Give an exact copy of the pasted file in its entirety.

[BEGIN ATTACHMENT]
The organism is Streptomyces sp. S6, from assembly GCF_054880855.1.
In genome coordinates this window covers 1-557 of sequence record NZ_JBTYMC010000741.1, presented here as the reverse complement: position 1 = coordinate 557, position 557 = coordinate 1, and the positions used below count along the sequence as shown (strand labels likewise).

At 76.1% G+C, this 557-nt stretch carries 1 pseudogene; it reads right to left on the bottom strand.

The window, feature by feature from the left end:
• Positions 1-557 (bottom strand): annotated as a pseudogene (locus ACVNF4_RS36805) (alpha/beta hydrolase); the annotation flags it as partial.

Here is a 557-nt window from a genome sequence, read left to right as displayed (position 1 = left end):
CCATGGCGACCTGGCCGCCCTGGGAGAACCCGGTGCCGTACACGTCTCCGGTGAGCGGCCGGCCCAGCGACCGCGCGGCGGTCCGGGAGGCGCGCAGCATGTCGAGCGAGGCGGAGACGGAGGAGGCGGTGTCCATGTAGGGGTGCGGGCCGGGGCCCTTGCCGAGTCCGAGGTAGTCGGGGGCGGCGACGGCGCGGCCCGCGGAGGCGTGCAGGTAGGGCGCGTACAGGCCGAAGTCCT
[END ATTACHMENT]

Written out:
The organism is Streptomyces sp. S6, from assembly GCF_054880855.1.
In genome coordinates this window covers 1-557 of sequence record NZ_JBTYMC010000741.1, presented here as the reverse complement: position 1 = coordinate 557, position 557 = coordinate 1, and the positions used below count along the sequence as shown (strand labels likewise).

At 76.1% G+C, this 557-nt stretch carries 1 pseudogene; it reads right to left on the bottom strand.

The window, feature by feature from the left end:
• Positions 1-557 (bottom strand): annotated as a pseudogene (locus ACVNF4_RS36805) (alpha/beta hydrolase); the annotation flags it as partial.

Here is a 557-nt window from a genome sequence, read left to right as displayed (position 1 = left end):
CCATGGCGACCTGGCCGCCCTGGGAGAACCCGGTGCCGTACACGTCTCCGGTGAGCGGCCGGCCCAGCGACCGCGCGGCGGTCCGGGAGGCGCGCAGCATGTCGAGCGAGGCGGAGACGGAGGAGGCGGTGTCCATGTAGGGGTGCGGGCCGGGGCCCTTGCCGAGTCCGAGGTAGTCGGGGGCGGCGACGGCGCGGCCCGCGGAGGCGTGCAGGTAGGGCGCGTACAGGCCGAAGTCCT